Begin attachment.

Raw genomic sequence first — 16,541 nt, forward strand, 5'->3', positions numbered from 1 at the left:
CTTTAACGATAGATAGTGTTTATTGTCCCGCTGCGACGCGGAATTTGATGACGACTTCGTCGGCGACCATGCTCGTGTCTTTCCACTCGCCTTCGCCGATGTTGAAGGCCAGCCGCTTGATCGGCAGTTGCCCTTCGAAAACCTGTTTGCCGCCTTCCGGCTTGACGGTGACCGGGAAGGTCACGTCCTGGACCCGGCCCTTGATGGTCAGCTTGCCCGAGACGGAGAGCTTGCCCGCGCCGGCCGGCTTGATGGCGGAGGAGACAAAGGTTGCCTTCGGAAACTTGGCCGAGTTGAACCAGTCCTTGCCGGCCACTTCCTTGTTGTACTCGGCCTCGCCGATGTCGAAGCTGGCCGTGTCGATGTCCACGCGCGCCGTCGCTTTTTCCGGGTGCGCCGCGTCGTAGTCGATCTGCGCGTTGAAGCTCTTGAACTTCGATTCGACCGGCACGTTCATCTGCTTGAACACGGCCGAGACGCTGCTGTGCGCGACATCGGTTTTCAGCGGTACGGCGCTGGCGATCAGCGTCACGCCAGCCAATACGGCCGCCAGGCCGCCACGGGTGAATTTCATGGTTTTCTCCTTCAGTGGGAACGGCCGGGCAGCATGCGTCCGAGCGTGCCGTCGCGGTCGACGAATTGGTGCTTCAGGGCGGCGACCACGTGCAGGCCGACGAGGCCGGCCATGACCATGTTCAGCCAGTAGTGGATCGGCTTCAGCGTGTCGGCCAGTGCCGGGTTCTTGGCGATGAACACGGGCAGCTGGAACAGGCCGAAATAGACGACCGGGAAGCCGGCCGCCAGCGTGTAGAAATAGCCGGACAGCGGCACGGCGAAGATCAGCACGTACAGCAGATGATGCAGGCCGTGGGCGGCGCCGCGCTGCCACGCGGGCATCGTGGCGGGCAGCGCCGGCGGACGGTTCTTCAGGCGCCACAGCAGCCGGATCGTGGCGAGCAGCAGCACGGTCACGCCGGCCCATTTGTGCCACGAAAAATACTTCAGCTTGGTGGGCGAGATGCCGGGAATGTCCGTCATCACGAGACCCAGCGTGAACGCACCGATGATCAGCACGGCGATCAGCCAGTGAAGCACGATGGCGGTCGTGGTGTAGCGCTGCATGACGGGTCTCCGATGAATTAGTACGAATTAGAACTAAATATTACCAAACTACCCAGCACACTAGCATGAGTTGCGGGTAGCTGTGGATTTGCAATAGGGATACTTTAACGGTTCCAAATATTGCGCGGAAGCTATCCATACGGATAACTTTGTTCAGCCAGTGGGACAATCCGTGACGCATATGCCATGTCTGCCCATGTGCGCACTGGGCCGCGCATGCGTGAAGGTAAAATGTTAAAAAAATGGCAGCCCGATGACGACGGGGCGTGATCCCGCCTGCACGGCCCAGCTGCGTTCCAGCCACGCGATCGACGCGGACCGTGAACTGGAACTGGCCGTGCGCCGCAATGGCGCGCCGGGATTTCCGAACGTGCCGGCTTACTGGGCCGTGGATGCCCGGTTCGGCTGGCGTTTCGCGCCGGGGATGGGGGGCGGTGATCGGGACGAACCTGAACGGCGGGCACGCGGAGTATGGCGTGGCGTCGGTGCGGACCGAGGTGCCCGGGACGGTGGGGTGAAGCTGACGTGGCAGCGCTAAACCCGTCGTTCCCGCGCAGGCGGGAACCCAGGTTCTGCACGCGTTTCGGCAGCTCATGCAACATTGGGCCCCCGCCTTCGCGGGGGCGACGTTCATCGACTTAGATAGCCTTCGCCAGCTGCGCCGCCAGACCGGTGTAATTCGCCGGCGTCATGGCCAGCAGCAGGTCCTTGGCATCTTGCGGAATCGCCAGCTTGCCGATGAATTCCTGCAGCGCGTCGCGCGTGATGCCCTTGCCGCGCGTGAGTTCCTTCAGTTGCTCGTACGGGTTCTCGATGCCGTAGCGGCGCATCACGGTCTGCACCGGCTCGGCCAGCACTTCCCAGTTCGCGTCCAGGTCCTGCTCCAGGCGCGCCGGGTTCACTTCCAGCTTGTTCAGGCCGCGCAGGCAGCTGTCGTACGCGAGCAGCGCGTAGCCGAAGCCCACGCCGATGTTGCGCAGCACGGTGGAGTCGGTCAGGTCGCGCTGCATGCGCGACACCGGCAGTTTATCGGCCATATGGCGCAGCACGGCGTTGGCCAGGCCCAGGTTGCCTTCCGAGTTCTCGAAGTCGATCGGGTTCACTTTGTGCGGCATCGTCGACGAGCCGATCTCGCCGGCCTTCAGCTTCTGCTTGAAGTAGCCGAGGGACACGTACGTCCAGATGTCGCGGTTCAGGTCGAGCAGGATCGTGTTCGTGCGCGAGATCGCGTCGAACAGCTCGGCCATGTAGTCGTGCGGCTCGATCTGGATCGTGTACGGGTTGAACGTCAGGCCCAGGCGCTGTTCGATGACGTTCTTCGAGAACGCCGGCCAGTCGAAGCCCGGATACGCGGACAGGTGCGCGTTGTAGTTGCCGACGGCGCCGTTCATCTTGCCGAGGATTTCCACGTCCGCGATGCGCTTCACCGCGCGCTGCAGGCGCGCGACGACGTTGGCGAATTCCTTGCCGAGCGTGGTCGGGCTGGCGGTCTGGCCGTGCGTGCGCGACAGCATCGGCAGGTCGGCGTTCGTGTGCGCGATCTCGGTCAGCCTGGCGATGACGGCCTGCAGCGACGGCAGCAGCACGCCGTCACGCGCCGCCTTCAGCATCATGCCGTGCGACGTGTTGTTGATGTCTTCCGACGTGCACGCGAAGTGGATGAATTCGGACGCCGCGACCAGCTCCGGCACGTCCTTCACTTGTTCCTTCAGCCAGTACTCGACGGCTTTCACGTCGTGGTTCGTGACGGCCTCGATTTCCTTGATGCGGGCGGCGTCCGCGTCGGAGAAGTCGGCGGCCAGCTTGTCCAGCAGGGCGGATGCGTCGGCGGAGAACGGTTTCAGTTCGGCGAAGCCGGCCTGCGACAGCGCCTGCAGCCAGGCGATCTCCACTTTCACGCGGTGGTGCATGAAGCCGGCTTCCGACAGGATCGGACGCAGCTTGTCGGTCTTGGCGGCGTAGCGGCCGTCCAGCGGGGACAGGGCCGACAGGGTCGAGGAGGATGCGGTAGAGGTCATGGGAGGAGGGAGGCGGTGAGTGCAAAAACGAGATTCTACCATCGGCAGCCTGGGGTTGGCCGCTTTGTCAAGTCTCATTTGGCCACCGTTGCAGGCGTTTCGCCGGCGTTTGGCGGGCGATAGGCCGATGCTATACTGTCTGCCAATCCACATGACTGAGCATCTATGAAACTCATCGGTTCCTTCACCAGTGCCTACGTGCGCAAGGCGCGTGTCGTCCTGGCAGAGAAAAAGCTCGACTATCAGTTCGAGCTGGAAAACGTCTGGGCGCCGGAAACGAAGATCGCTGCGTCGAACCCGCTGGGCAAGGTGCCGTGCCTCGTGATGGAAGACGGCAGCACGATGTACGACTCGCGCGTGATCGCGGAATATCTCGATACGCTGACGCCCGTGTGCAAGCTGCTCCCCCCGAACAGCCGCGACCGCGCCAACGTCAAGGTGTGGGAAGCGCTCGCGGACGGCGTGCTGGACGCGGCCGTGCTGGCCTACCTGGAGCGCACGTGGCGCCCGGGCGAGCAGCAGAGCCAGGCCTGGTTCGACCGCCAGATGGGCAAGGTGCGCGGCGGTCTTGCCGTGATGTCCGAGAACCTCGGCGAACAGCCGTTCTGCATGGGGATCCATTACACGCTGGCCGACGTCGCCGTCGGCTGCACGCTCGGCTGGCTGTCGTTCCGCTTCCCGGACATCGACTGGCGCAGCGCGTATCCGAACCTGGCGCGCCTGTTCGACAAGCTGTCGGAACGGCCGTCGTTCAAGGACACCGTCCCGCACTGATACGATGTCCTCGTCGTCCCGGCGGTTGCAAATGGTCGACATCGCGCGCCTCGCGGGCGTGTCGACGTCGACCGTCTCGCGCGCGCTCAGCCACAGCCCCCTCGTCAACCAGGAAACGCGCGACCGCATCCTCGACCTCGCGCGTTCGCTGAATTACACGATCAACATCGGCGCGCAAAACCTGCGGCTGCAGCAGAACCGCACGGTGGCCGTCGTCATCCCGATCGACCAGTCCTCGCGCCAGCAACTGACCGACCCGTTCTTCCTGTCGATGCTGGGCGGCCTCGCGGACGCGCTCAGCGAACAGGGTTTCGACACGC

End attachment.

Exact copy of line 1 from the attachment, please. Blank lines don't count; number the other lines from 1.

Raw genomic sequence first — 16,541 nt, forward strand, 5'->3', positions numbered from 1 at the left: